Tuesday, December 30, 2014

Colorless Tsukuru Tazaki and His Years of Pilgrimage

The US cover without jacket, which is how I got it
Colorless Tsukuru Tazaki and His Years of Pilgrimage, by Haruki Murakami

I must confess that I have not had a ton of luck with Murakami in the past.  I liked After the Quake pretty well, but gave up on IQ84 after about 8 pages.  I wasn't too sure I wanted to read Colorless Tsukuru, but the cover is pretty hard to resist and I thought I'd give it a try and I could always quit if I didn't like it.  I was pleasantly surprised to find that I enjoyed it quite a bit, and in fact I think I finished it in just one day.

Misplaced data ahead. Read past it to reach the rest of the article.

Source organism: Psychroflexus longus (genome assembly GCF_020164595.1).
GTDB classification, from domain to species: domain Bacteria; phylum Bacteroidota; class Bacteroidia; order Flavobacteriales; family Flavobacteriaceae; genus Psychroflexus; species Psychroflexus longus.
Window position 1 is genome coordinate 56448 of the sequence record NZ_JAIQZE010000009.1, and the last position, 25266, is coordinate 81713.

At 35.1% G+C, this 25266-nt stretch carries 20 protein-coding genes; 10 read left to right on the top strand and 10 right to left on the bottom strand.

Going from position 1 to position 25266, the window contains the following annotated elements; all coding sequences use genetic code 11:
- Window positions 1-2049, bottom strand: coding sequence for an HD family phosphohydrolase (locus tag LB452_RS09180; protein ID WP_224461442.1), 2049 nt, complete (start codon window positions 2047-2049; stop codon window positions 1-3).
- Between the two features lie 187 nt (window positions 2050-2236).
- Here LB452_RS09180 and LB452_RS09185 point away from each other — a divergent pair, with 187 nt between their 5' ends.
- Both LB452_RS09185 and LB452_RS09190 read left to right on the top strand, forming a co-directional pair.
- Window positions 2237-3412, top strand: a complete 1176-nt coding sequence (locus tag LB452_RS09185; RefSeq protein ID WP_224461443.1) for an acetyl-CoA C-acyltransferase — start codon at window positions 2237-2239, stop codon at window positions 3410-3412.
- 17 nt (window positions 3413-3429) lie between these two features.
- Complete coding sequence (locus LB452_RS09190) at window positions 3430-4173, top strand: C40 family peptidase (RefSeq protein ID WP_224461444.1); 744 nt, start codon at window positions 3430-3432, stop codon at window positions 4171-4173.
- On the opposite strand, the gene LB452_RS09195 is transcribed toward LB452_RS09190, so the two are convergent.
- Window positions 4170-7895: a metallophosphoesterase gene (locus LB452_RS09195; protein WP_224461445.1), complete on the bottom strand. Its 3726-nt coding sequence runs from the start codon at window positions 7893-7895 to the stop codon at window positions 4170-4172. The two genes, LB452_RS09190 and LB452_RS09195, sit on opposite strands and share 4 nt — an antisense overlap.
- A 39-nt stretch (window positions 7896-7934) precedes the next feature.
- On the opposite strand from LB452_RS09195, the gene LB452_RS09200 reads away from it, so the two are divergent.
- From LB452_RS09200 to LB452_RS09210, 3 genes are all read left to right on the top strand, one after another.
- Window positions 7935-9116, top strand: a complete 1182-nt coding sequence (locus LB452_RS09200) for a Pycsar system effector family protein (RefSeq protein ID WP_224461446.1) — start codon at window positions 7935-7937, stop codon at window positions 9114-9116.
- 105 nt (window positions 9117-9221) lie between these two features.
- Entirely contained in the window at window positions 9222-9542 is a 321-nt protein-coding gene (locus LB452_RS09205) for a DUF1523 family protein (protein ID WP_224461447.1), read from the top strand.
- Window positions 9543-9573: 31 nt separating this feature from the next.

Tsukuru Tazaki has never had a high opinion of himself.  He thinks of himself as lacking personality, "an empty vessel" with nothing much to offer.  In high school, he belonged to a close-knit group of 5 friends, and even then he wasn't sure he was worthy, but then they kicked him out of the group with no explanation; just "we never want to see you again."  At age 35, he looks reasonably successful but he's still drifting.  A new date encourages him to see if he can't heal his past wounds by finding out what happened.

I was really interested and enjoyed most of the book, though it got too graphic for me at times.  This being Murakami, we are left hanging a bit at the end, with less resolution than a more traditional novelist would give.  Good stuff, though.

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